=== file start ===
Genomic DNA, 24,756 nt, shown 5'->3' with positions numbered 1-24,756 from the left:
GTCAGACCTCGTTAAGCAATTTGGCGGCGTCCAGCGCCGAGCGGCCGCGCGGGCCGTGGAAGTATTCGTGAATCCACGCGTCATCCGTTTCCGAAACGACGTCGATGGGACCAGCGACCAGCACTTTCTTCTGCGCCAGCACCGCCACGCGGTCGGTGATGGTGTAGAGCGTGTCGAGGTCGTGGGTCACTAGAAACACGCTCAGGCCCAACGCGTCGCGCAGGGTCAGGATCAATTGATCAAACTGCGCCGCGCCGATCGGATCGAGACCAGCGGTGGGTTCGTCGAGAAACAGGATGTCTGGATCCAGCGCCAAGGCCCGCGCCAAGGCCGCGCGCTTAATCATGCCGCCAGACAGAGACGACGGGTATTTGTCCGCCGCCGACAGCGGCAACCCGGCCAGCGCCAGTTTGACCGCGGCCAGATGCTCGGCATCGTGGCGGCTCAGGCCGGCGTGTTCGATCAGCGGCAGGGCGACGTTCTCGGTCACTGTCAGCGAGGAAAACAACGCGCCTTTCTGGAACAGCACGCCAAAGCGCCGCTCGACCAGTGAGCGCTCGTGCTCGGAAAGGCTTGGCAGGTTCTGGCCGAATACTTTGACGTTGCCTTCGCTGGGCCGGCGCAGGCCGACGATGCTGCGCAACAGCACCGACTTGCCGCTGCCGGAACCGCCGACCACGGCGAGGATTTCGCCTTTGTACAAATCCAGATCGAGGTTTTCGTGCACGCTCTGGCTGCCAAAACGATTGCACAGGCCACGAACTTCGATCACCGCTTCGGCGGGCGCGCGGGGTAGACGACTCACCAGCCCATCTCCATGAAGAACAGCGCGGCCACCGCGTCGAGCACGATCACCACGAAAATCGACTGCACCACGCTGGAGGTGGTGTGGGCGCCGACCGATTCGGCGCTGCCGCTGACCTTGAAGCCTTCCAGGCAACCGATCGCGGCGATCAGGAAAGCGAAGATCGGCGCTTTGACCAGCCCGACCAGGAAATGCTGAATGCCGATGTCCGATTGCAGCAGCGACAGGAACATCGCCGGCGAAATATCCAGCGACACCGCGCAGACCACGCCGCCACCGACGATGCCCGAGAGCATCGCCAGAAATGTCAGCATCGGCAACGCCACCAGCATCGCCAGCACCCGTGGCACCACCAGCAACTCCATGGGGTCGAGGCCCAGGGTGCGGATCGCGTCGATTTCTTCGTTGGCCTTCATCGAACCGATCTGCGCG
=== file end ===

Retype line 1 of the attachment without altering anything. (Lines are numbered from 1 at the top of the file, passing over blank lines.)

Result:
Genomic DNA, 24,756 nt, shown 5'->3' with positions numbered 1-24,756 from the left: